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An Analytical Overview of the Migrant Labor Market

Analytical Overview

By Jon PurizhanskyPublished 2 years ago 4 min read

The migrant labor market continues to contribute to the economic growth in both developing and developed regions. Jon Purizhansky, the founder of, points out that the important role played by migrant laborers in the international economy, many companies, governments, and international organizations lack information about the industries that these workers contribute to. Additionally, the origin points of many migrant laborers and the unique issues they face in the workplace are seldom understood by the businesses and ecosystems, which benefit from their presence.

This international labor market analysis explores the origins and destinations of migrant laborers in the contemporary marketplace. It also illustrates which economic sectors are dependent upon migrant labor for continued growth, and discusses why policy makers and business leaders must dedicate additional attention and resources toward migrant labor communities.

Migrant Labor Continues To Rise

Jon Purizhansky says that the COVID-19 pandemic has significantly impacted immigration patterns and disrupted both domestic and international supply lines of goods and labor. Nevertheless, recent years have demonstrated that the number of labor migrants continues to rise around the world, a pattern that can be expected to continue as the pandemic recedes in the wake of a global vaccination effort. Jon Purizhansky also points to the 2020 World Migration Report issued by the United Nations, which indicates that there are approximately 272 million international labor migrants

This represents a serious increase from the approximate figure of 150 million migrant laborers that the International Labor Organization provided in 2013. As the global economy continues to recover from pandemic-induced recessions, labor migration will continue to rise as workers seek better wages and working conditions abroad. Nevertheless, pandemic-related travel restrictions will likely frustrate migrant laborers and their employers in the immediate future.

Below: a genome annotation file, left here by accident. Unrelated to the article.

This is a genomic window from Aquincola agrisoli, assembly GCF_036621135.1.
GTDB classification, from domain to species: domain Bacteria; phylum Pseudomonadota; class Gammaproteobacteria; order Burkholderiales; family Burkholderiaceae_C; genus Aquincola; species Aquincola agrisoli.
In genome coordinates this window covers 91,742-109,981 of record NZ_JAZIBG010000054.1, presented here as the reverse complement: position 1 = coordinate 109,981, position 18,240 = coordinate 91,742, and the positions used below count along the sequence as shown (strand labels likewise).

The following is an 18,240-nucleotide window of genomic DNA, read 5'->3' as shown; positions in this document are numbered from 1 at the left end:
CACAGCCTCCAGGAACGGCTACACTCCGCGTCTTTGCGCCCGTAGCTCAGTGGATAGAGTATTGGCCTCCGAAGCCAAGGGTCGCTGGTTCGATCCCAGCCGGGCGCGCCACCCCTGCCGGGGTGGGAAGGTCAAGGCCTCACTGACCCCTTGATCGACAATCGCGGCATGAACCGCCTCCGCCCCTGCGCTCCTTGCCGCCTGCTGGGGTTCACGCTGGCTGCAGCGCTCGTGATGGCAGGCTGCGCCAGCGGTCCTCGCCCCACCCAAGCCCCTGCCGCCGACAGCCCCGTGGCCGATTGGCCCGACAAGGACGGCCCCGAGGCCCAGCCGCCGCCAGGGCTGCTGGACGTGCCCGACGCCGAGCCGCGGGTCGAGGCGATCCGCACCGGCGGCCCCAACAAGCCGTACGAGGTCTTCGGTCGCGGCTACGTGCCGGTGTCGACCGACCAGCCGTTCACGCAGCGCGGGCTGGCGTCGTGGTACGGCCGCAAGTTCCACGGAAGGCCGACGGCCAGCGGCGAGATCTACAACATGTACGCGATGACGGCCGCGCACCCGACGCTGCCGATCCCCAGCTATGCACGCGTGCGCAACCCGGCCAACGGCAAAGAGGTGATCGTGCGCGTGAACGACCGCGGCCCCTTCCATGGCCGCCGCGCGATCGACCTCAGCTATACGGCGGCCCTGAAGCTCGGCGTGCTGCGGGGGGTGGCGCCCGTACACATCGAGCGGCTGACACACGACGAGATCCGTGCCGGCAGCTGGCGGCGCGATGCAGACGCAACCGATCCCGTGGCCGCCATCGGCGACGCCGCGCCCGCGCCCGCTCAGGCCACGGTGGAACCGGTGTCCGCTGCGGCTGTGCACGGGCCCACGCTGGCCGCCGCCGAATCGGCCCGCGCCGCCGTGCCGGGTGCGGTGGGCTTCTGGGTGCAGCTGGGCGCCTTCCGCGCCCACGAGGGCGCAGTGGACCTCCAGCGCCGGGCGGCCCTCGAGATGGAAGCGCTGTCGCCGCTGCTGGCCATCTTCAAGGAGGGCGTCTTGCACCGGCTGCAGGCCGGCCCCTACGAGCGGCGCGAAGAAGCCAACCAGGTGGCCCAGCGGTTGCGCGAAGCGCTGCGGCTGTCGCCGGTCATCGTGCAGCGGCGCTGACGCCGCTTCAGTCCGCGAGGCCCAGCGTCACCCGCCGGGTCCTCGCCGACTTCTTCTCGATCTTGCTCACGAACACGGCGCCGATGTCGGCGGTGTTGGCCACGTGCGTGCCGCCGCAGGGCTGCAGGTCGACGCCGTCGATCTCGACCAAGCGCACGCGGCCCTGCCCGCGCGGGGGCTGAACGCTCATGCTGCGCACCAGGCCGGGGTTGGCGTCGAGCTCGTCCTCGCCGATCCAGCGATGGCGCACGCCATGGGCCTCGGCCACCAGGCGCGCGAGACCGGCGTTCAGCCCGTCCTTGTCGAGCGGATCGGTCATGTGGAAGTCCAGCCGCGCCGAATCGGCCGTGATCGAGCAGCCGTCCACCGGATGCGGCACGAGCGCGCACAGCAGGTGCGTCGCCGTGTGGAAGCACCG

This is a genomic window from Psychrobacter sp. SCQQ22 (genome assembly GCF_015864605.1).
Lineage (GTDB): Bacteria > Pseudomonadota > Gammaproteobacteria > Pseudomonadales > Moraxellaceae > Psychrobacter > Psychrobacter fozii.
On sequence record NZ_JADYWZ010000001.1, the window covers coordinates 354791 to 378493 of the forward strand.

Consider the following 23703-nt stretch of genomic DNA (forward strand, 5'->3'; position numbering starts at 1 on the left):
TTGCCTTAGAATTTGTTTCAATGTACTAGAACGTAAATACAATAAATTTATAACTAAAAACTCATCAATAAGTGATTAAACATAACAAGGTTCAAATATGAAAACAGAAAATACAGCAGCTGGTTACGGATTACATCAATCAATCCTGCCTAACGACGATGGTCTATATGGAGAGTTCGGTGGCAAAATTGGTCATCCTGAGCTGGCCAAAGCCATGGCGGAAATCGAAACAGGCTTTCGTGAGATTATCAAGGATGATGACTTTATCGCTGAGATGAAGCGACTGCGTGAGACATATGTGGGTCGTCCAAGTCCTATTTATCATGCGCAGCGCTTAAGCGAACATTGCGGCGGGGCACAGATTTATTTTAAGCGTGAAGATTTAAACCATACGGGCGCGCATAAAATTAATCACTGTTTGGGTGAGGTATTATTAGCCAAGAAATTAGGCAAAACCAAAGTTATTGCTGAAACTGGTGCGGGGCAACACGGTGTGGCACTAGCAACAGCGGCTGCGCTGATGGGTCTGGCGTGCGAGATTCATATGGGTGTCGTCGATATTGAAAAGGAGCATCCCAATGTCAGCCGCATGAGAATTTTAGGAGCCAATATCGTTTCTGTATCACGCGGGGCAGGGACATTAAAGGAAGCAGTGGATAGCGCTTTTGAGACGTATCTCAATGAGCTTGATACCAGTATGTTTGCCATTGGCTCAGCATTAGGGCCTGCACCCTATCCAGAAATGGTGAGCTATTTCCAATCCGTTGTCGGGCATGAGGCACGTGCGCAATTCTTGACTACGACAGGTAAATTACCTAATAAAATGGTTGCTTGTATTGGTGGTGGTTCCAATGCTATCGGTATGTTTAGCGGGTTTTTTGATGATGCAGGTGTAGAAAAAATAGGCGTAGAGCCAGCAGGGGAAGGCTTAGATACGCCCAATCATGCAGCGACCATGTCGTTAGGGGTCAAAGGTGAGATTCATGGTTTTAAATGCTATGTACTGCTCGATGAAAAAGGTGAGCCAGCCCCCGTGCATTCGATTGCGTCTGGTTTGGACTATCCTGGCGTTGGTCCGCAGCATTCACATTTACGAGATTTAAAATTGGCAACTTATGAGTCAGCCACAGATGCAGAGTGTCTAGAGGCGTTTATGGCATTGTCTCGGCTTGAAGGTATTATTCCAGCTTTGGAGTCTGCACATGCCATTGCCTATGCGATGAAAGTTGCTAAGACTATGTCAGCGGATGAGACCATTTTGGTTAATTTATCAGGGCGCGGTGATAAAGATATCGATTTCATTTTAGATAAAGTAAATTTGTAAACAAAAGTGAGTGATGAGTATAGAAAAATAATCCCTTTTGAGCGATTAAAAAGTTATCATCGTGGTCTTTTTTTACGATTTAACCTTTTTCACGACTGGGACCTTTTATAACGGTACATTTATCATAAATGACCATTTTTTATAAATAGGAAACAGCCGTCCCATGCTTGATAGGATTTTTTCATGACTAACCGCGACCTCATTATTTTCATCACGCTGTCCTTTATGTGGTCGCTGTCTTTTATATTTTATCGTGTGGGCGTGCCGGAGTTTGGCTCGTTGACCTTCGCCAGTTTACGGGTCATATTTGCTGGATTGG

The Impact of COVID-19

Despite the increase in migrant laborers over the past few years, organizations which depend upon international data pertaining to migrant laborers must understand that COVID-19 will lead to serious disruptions in migrant data collection and analysis efforts for years. Jon Purizhansky mentions that assessments of migrant labor growth must account for pandemic-induced travel restrictions and job loss. Immediate shocks to the international economy have already been detected due to labor shortages which have arisen because of the pandemic.

According to the Food and Agricultural Organization of the United Nations, for instance, agricultural value chains and food supply systems have been impacted by restrictions on international movement. A recent report from the FAO notes that a dramatic reduction in economic remittances sent from migrant laborers in agricultural sectors to their home countries can be expected. It also identifies disruptions to the production, processing, and distribution of agricultural goods that are a result of migrant labor shortages.

Changing Destination Points

The pandemic may also lead to shifts in the origin and destination countries of the migrant labor market. founder Jon Purizhansky once noted that “global migration is a topic that impacts hundreds of millions of people around the world.” The impact of global labor migration is often felt more seriously in certain states than others; an ILO report concludes that three subregions alone (North America, Northern/Southern/Western Europe, and the Arab States) account for nearly 61% of the migrant labor population.

Given the disparate vaccination rate of these and other global subregions, migrant labor may flow to different destination countries in the near-future. Alternatively, regions which currently possess both a larger than average share of migrant laborers and better access to vaccines may further their advantage in the international migrant labor market. Regions such as Northern Africa, which currently hosts less than 1% of the migrant labor population, may struggle to attract more immigrants as a result of the pandemic.

Expanding Migrant Opportunities With Joblio

Despite the challenges facing the migrant labor market, companies like Joblio are working to expand the opportunities made available to international laborers. By connecting workers directly to employers through cutting-edge technology, Joblio bypasses inefficient middlemen and streamlines the immigration process. As global labor markets reel in the wake of the COVID-19 pandemic, apps like Joblio will prove essential for the further development of economic sectors that depend upon migrant laborers.

To ensure ethical recruitment, Purizhansky notes that “all applicants will undergo a medical examination 48 hours prior to arrival, including COVID-19 tests.” By prioritizing the health and wellbeing of workers, Joblio is ensuring that global health crises have a minimal impact on the international labor market. The migrant labor market may be experiencing growing pains, but services like Joblio are ensuring a healthy maturation of this critical economic sector.


About the Creator

Jon Purizhansky

Jon Purizhansky from Buffalo, New York is a Finance commentator out of New York. He is an avid follower of US and New York Economics.

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